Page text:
A cruise to the Galapagos Islands is a bucket-list worthy trip that I personally dreamt about for years. And when I finally went, it was every bit as amazing as I expected! The landscapes are otherworldly, and the wildlife is unique and unafraid of humans, making for such a memorable trip.
But when I was planning my small-ship Galapagos cruise, a big question I had was about what exactly I needed to pack. What would the hiking be like? Did I need any special clothing? Were mosquitos an issue? What type of shoes should I bring?
Some of these questions could be answered by various articles online and some questions directed at the tour company I booked with. But some of them were only definitively answered by just going and finding out for myself.
So, to help YOU know what to wear in the Galapagos and figure out what to pack for a Galapagos cruise, I decided to write this detailed post! It’s 100% based on my own experience on a 7-night Galapagos cruise I took with my dad, and all the things we did/didn’t use.
What you REALLY need to pack for the Galapagos
This first list represents my personal must-haves for a Galapagos cruise, from clothing to sun protection to other extras you’ll be happy you brought.
(If you’re just here to see my full Galapagos packing list, keep scrolling!)
The 10 things I think you need the most in the Galapagos are:
- Serious sun protection – The sun at the equator is NO JOKE. It (and its UV rays) are much stronger in this part of the world, and your skin burns quicker and more easily. I packed a mixture of sun-blocking clothing (this Columbia shirt is my favorite) and SPF 50+ mineral sunscreen to help protect me from the equatorial sun. (My favorite sunscreens are all listed further down!)
- Seasickness meds – The Galapagos Islands are further apart than most people realize, and open water can be rough year-round (it’s roughest from July-October). Packing seasickness meds is never a bad idea, especially if you’re prone to it! I had no issues while taking Dramamine (active ingredient Meclizine) prophylactically every day, and also packed a ReliefBand, just to be safe.
- Multiple swimsuits – You’ll be swimming/snorkeling at least 1-2 times per day, sometimes directly after hiking. So unless you constantly want to be putting on a wet swimsuit, pack at least 2-3 you can rotate through!
- Wet brush or detangler – Frequent swimming in salt water can be rough on longer hair especially, so I recommend packing a good detangler spray and/or detangler brush. Believe it or not, the TikTok viral Unbrush is an excellent detangling brush, and it’s what I brought with me to the Galapagos.
- Day pack – You’ll be on and off the ship quite a bit to go on hikes and beach walks. You’ll always want to have water and sunscreen with you, plus probably your camera and a place to stow an extra layer. I highly recommend a good daypack – I brought a lightweight REI daypack (the Flash 22 is what I took), while my dad went with a larger chest/hip pack option.
- Reusable water bottle – You’ll want to bring your own reusable water bottle on this trip. Single-use plastic bottles are actually banned in the Galapagos, and not all ships will provide water bottles (but they’ll all provide ample drinking water). I love my Camelbak Chute bottle; mine has been to so many countries with me.
- Hiking shoes and sandals – I was happy to have both lightweight hiking shoes and a pair of hiking sandals with me for the different terrain we encountered. Whatever you bring, make sure you can put them on easily, as you’ll be doing many wet landings and then will put your shoes on on the beach.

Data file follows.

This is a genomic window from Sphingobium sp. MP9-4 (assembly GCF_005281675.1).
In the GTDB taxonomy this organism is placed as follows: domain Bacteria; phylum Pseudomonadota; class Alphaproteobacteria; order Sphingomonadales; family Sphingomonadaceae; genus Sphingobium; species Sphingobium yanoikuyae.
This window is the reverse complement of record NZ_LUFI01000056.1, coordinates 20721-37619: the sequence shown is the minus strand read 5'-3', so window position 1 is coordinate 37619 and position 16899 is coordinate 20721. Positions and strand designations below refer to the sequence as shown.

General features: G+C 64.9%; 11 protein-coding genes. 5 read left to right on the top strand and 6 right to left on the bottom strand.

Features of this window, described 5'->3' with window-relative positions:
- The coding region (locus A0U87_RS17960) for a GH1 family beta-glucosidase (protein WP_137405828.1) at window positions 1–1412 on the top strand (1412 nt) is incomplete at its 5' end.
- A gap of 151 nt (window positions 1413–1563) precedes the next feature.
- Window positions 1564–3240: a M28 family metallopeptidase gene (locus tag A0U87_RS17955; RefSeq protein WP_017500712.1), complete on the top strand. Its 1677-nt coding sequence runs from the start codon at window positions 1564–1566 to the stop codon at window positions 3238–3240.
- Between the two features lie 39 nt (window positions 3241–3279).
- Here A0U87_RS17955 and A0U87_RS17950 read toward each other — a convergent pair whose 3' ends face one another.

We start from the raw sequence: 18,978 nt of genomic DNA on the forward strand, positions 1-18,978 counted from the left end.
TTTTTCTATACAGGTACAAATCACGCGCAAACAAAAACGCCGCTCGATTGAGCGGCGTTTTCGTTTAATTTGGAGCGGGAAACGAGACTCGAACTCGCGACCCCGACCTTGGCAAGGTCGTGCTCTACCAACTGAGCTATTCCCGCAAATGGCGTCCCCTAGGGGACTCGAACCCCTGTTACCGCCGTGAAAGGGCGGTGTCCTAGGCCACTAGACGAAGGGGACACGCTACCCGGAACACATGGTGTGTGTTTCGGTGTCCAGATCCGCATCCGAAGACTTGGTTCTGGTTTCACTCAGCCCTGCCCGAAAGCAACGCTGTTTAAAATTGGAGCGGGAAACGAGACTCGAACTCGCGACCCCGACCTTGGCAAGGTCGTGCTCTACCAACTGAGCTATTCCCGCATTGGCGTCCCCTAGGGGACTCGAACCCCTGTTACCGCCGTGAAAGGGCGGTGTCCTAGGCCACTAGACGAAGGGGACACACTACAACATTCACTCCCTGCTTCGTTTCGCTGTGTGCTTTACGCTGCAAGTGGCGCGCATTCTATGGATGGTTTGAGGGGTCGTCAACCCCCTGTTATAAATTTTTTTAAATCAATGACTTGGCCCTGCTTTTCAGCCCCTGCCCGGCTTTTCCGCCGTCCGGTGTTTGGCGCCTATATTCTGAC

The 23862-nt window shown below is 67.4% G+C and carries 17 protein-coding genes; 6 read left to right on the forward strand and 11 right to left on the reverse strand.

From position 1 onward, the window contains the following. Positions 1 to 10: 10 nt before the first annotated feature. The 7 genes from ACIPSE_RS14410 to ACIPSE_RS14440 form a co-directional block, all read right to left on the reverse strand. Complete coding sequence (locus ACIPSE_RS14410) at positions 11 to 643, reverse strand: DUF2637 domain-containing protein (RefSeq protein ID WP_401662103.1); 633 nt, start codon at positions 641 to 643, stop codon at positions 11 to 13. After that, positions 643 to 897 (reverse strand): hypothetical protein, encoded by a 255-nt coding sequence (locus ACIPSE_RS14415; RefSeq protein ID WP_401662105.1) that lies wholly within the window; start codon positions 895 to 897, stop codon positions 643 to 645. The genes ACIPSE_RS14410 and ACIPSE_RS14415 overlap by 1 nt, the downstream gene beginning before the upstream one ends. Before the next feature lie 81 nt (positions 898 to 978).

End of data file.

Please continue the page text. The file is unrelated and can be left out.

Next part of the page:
- Ship shoes – You also may want to bring a pair of flip flops or slip-ons to wear on the ship; our ship had a strict “no outside shoes indoors” rule, meaning the shoes you wore onboard could only be worn onboard. Plenty of people went barefoot though!
- Phone lanyard or dry bag – A small dry bag is never a bad idea since you’ll be doing wet landings, but what actually came in more handy for me was a phone lanyard to ensure my phone never fell out of my pocket on zodiac rides or hikes. Some people brought waterproof phone pouches on lanyards, which kind of did double duty.
- GoPro for video – While a phone in a waterproof pouch is fine, for truly great underwater footage of things like playful sea lions, penguins, sharks, and more, using a dedicated action camera like a GoPro really is ideal. You can even get an older model – all my underwater footage was shot on a Hero 7 Black!
Things you don’t need to pack
A few things that you might consider packing but probably don’t *really* need to pack include:
- Fancy clothes – You’re going to be wearing hiking clothes and swimsuits and be slathered in sunscreen most of the day. “Dressing” for dinner on a Galapagos cruise is not really an expected thing, so don’t bother with anything fancy if you don’t want to pack it. I wore linen pants and a soft t-shirt to dinner every night.
- Your own towel – My dad and I did pack our own quick-dry towels for the beach, but ended up barely using them. Our ship provided ample towels, including small towels to dry our feet after wet landings, and warm-out-of-the-dryer beach towels anytime we came back onboard after swimming or snorkeling.
- Your own wetsuit and snorkel mask – You CAN bring your own wetsuit and mask/snorkel (and some people opt to bring their own masks if they are serious divers/snorkelers, or if they use a prescription mask), but you don’t have to. Your cruise ship should supply a mask, snorkel, and fins for your whole trip, as well as wetsuits if the water is cold enough.